Have you ever been hungry? Truly hungry? Not the hunger one gets in anticipation of a meal, but the kind that pinches the stomach when you know no food is forthcoming. It is the kind of pang you take to bed with you, the kind that greets you when you rise. It is a bitter physical deprivation that gnaws at not only the gut but the spirit. It makes you sad. It makes you angry.
I grew up having to stay one step ahead of hunger. It was like running ahead of tireless hounds through a dark wood.
When the neighborhood children rode by on their bicycles, I worked and weeded the garden. When they rode by in the bus on the way to school, I was knee-deep in mud and feces trying to get runaway hogs back into their pens.
At harvest time we processed all the food in our garden. We sat in a circle, all of us, shucking corn or shelling peas, well into the nights. I remember doing this when I was as young as 5 years old.
The owners of larger farms would sometimes allow us to come and harvest what was left of what they had grown, after they had taken what they needed. We’d show up before sunrise and pick well into the day, when the sun sat high in the Louisiana sky and chased us into the shade.
My mother would bag and can it all. She used a giant deep freezer as a sideboard next to the dinner table, draping a tablecloth over it and decorating it with ceramic knickknacks.
The entire time I was in school I ate a “reduced price” lunch: 50 cents a day, if I recall. And I was among only a few who did. Almost everyone else ate free lunch.
We were poor, my family and my whole community.
I now think a lot about children like the one I was and families like the one I had in this era of pandemic, when unfathomable job losses are hitting low-wage workers hardest, when schools where poor children ate free lunches are closed, where there are now regular news stories of food banks being inundated with desperate families in need of help.
As a Brookings report last week detailed: “By the end of April, more than 1 in 5 households in the United States, and 2 in 5 households with mothers with children 12 and under, were food insecure. In almost 1 in 5 households of mothers with children age 12 and under, the children were experiencing food insecurity.”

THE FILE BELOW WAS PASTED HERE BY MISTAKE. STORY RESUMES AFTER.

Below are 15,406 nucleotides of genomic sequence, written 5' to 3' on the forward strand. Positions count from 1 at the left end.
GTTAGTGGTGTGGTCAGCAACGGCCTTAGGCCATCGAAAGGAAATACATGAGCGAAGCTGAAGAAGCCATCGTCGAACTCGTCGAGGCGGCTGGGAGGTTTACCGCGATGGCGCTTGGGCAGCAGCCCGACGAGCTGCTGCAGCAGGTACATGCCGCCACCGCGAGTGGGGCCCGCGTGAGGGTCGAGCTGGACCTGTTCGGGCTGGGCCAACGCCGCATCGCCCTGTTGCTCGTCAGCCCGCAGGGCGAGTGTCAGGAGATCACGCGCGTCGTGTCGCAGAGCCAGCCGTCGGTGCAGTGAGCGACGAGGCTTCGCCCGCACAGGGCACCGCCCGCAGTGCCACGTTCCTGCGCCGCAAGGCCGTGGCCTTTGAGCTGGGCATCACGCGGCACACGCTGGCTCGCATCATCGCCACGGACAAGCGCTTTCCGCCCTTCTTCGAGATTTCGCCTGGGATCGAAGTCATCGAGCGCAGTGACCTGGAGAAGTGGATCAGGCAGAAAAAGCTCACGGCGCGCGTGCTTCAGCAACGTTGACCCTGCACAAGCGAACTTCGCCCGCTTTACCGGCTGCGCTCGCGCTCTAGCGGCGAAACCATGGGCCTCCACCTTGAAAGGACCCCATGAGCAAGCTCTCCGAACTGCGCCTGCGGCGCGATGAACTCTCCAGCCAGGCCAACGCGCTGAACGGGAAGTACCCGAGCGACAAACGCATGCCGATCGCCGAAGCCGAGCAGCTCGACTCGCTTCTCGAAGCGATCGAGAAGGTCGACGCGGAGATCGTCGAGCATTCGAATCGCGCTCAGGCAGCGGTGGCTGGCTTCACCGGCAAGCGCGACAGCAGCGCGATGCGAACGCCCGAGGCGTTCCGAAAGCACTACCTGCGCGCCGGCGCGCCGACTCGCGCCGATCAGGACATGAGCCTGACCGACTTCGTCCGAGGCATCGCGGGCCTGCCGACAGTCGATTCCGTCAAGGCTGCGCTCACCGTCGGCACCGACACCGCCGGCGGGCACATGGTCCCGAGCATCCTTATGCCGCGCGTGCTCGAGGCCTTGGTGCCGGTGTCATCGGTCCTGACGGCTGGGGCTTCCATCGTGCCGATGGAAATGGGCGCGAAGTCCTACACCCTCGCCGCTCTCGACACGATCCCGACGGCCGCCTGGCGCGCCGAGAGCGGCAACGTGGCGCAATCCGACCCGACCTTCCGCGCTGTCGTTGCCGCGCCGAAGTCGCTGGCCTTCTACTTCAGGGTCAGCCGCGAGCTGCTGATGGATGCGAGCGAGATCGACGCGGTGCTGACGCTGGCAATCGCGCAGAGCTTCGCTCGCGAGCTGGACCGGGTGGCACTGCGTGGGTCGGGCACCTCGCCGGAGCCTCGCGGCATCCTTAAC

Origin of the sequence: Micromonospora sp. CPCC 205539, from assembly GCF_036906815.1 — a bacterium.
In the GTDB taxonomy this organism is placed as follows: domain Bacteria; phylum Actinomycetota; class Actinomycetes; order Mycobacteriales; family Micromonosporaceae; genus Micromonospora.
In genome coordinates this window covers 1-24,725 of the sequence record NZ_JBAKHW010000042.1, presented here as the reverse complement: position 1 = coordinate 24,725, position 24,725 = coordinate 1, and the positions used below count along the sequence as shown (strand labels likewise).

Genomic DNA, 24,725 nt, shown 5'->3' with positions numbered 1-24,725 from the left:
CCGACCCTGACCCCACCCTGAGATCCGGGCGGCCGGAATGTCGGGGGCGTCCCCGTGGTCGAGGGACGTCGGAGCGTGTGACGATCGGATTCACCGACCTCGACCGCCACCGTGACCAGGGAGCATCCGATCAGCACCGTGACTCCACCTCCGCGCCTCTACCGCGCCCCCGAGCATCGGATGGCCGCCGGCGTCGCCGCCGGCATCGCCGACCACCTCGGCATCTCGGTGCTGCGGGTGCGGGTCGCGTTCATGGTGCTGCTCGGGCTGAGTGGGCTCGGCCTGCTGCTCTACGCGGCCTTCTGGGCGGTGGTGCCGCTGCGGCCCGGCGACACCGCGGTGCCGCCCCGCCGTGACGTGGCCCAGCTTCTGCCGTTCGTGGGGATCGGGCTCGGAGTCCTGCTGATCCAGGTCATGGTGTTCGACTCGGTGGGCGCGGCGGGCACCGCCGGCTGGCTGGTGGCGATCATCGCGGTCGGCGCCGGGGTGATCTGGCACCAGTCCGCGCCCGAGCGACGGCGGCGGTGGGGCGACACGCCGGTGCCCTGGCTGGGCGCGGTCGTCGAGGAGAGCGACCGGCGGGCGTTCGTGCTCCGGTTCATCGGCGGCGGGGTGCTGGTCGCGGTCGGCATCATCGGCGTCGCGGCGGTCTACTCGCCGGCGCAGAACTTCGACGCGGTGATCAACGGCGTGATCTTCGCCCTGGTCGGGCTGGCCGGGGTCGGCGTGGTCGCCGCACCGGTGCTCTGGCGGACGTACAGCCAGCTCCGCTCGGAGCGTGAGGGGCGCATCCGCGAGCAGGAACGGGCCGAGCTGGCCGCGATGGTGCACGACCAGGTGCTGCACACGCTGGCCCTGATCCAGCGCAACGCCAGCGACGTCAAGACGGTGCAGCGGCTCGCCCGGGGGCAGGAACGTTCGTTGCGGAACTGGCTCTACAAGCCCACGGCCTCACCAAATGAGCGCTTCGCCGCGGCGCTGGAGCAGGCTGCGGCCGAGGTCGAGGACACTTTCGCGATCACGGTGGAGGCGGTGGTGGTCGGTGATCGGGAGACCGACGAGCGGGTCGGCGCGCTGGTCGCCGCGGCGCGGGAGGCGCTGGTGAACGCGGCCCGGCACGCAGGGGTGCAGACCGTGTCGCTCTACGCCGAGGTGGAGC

David A. Super, a professor at Georgetown University Law Center, wrote last week for Talking Points Memo:
“In addition to the sudden disappearance of jobs, our other defenses against hunger are collapsing. Tens of millions of low-income children lost access to free and reduced-price breakfasts and lunches when their schools closed. Tens of millions more have lost access to subsidized meals in child care centers. The summer food programs that try to fill the gap when schools close will face formidable challenges this year.”
Some of this gap is being filled by food banks. In the school district where I grew up in Bienville Parish, Louisiana, the schools are providing bag lunches that students and their parents can come to the schools and get. But none of this is enough.
People will be hungry. They already are. And, hunger is not a thing that you simply become inured to. It makes people desperate, and desperation, on the scale that it will likely occur because of this pandemic, is dangerous.
The effect of this pandemic on the vulnerable isn’t limited to America. This is likely to be a world crisis of hunger and instability. As David M. Beasley, executive director of the U.N. World Food Program, wrote last month in The Washington Post:
The coronavirus pandemic “now threatens to detonate an unprecedented global humanitarian catastrophe. Millions of civilians living in conflict-scarred nations will be further pushed to the brink of starvation. The numbers are shocking: On any given day, the World Food Program offers a lifeline to nearly 100 million people. This includes about 30 million people who literally depend on us to stay alive. Most of them are trapped in war zones and can’t leave.”
The United States is far from a war zone, and yet we still tolerate an extraordinary level of food insecurity, one of the worst among developed countries.
The next time you order your salmon fillets and truffle oil from your online grocer and grouse about out-of-stock crème fraîche, remember that there is severe imbalance to this pandemic and there are people, children, going to bed tonight with stomachs that will not be quieted, that are agitated by their emptiness, dealing with a hunger that will still be there in the morning.